the blood stream for the muscles to use as fuel.

What makes the research results so surprising is that even 
before exercise – before using muscle glycogen to the 
point of depletion – fatty acids are mobilized and ready 
to use as fuel for the muscles. The body is being “primed 
for exercise,” as one Ph.D. on the research team put it.

Q. What effect does this have on muscle 
A. The implication is that muscle glycogen is likely being 
spared by drinking ASEA. While further research is being 
done to confirm this, the ramifications are huge. Athletes 
take months to train their bodies to spare glycogen and 
use fatty acids as fuel. And here it appears to be happening 
simply from drinking ASEA.

Q. What if I’m not an athlete? Does this research 
mean anything for me?
A. The mobilization of free fatty acids is incredible news 
for athletes, but it also has meaning for the rest of us,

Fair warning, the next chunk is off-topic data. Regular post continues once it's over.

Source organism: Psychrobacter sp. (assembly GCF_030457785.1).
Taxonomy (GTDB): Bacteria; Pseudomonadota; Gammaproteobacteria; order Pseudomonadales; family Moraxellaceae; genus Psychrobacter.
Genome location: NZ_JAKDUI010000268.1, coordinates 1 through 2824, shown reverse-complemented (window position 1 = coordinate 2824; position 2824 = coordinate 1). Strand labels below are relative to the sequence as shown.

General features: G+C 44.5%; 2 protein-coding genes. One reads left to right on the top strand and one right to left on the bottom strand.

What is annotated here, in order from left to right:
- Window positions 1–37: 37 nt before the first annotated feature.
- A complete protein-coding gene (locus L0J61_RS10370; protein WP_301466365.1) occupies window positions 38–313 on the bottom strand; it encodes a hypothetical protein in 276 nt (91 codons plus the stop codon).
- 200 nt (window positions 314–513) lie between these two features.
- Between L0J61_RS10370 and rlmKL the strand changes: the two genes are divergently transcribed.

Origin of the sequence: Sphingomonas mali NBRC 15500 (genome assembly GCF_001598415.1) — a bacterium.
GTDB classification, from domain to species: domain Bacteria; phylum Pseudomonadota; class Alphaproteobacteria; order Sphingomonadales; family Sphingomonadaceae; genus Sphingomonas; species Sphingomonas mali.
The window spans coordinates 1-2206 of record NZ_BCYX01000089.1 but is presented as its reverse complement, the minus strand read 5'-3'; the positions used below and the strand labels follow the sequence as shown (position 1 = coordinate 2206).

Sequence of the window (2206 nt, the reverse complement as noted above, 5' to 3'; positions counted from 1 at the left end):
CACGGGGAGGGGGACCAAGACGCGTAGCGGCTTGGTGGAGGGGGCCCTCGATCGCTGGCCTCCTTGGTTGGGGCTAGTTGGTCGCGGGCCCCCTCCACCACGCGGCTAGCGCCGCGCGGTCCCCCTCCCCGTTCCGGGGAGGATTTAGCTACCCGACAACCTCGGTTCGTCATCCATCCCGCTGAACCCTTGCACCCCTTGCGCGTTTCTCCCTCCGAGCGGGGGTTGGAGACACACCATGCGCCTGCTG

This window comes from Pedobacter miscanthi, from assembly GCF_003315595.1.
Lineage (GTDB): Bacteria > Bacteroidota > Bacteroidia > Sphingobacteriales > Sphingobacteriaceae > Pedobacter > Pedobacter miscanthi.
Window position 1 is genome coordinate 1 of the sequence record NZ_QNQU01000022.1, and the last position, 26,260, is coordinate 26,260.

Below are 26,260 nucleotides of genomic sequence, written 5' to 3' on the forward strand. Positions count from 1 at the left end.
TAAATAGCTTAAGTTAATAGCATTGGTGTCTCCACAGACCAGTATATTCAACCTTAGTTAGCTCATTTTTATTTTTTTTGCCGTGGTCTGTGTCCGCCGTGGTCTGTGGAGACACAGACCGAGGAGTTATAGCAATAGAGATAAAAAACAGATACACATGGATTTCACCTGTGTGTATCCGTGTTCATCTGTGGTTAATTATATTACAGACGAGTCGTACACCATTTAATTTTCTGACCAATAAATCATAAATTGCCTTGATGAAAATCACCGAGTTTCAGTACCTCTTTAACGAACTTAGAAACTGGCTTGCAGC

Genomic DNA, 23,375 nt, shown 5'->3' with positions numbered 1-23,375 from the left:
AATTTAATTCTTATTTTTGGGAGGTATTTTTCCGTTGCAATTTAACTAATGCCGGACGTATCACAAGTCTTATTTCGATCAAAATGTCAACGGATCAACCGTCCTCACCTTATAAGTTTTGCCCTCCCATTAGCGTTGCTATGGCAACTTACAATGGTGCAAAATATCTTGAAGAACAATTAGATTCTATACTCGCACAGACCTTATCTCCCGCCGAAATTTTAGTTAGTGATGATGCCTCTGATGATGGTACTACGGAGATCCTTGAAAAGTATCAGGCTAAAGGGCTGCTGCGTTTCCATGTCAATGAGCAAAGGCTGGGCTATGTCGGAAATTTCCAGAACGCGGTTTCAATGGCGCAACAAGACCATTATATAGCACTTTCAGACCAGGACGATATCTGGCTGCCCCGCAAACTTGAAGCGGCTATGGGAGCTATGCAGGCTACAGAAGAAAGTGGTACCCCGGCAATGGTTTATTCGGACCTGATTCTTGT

as well. Once these fatty acids are mobilized, they will 
be used by the body as fuel. They are the primary fuel 
source for a body at rest. The body needs fuel simply to 
stay alive, so the freed-up fatty acids will be burned no 
matter what.

Q. Does this make ASEA a weight-loss product?
A. It is wrong to think of ASEA as a weight-loss product. 
Exercise is a weight-loss product. Proper nutrition is a 
weight-loss product. But that said, one very clear conclusion 
coming from the research is this: If you want to burn 
more fat during exercise, drink ASEA.

Q. I understand that the research also indicated 
a release of ascorbic acid (probably from the 
adrenal cortex). What does that mean?
A. The research did show a spike in the release of ascorbic 
acid post-exercise, but it’s simply too early to draw 
any conclusions about what this means. Further research 
will be done to learn more.

Q. How does Redox Signaling tie into this 
A. Redox Signaling works on a cellular level, and its 
primary functions ensure the ongoing vitality of our cells, 
including proper cell metabolism. Metabolites are the 
“fingerprints” left behind during cell metabolism, an 
indication of the chemical reactions that take place inside 
the cell. This research helps reveal some of the effects of 
the world’s first and only Redox Signaling supplement on 
cell metabolism.
©2012 Asea, LLC. All Rights Reserved. May 2012